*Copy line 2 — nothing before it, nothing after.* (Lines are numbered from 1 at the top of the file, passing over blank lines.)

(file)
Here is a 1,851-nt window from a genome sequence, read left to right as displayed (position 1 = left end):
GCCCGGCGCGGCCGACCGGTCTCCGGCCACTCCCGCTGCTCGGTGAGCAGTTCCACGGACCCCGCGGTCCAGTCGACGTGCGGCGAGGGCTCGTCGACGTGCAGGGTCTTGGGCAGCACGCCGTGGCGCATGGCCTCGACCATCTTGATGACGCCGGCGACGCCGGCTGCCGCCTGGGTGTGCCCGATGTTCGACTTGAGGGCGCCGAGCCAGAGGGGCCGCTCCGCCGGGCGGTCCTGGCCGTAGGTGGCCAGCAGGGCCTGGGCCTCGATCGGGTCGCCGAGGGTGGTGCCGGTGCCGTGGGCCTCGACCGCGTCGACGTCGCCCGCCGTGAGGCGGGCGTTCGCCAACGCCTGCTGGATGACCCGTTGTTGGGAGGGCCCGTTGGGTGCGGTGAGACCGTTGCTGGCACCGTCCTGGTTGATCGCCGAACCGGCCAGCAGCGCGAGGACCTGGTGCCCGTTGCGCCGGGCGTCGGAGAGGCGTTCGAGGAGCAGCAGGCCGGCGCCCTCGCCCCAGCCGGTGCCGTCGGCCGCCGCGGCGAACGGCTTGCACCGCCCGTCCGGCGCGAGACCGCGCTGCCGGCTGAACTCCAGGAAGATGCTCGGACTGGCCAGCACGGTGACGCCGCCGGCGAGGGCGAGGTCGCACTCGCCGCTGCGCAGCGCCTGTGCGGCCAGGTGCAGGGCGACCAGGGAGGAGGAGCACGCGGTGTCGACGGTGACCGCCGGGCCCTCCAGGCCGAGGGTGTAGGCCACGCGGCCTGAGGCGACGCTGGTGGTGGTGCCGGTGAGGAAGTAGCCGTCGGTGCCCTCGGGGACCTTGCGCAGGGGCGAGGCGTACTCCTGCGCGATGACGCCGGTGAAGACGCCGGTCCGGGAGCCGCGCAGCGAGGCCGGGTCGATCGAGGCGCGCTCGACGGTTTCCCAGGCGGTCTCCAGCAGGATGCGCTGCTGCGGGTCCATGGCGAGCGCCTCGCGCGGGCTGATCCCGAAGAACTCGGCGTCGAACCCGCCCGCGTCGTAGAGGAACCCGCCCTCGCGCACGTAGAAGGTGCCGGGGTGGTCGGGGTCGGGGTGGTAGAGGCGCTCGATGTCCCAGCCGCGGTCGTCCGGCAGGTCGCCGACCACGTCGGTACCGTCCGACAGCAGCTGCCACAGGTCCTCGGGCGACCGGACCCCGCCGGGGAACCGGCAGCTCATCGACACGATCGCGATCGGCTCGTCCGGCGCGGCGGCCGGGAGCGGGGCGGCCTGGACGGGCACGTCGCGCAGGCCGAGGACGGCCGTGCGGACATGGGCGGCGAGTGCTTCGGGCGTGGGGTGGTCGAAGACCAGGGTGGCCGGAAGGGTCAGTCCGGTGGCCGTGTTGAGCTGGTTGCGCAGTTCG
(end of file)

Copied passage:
GCCCGGCGCGGCCGACCGGTCTCCGGCCACTCCCGCTGCTCGGTGAGCAGTTCCACGGACCCCGCGGTCCAGTCGACGTGCGGCGAGGGCTCGTCGACGTGCAGGGTCTTGGGCAGCACGCCGTGGCGCATGGCCTCGACCATCTTGATGACGCCGGCGACGCCGGCTGCCGCCTGGGTGTGCCCGATGTTCGACTTGAGGGCGCCGAGCCAGAGGGGCCGCTCCGCCGGGCGGTCCTGGCCGTAGGTGGCCAGCAGGGCCTGGGCCTCGATCGGGTCGCCGAGGGTGGTGCCGGTGCCGTGGGCCTCGACCGCGTCGACGTCGCCCGCCGTGAGGCGGGCGTTCGCCAACGCCTGCTGGATGACCCGTTGTTGGGAGGGCCCGTTGGGTGCGGTGAGACCGTTGCTGGCACCGTCCTGGTTGATCGCCGAACCGGCCAGCAGCGCGAGGACCTGGTGCCCGTTGCGCCGGGCGTCGGAGAGGCGTTCGAGGAGCAGCAGGCCGGCGCCCTCGCCCCAGCCGGTGCCGTCGGCCGCCGCGGCGAACGGCTTGCACCGCCCGTCCGGCGCGAGACCGCGCTGCCGGCTGAACTCCAGGAAGATGCTCGGACTGGCCAGCACGGTGACGCCGCCGGCGAGGGCGAGGTCGCACTCGCCGCTGCGCAGCGCCTGTGCGGCCAGGTGCAGGGCGACCAGGGAGGAGGAGCACGCGGTGTCGACGGTGACCGCCGGGCCCTCCAGGCCGAGGGTGTAGGCCACGCGGCCTGAGGCGACGCTGGTGGTGGTGCCGGTGAGGAAGTAGCCGTCGGTGCCCTCGGGGACCTTGCGCAGGGGCGAGGCGTACTCCTGCGCGATGACGCCGGTGAAGACGCCGGTCCGGGAGCCGCGCAGCGAGGCCGGGTCGATCGAGGCGCGCTCGACGGTTTCCCAGGCGGTCTCCAGCAGGATGCGCTGCTGCGGGTCCATGGCGAGCGCCTCGCGCGGGCTGATCCCGAAGAACTCGGCGTCGAACCCGCCCGCGTCGTAGAGGAACCCGCCCTCGCGCACGTAGAAGGTGCCGGGGTGGTCGGGGTCGGGGTGGTAGAGGCGCTCGATGTCCCAGCCGCGGTCGTCCGGCAGGTCGCCGACCACGTCGGTACCGTCCGACAGCAGCTGCCACAGGTCCTCGGGCGACCGGACCCCGCCGGGGAACCGGCAGCTCATCGACACGATCGCGATCGGCTCGTCCGGCGCGGCGGCCGGGAGCGGGGCGGCCTGGACGGGCACGTCGCGCAGGCCGAGGACGGCCGTGCGGACATGGGCGGCGAGTGCTTCGGGCGTGGGGTGGTCGAAGACCAGGGTGGCCGGAAGGGTCAGTCCGGTGGCCGTGTTGAGCTGGTTGCGCAGTTCG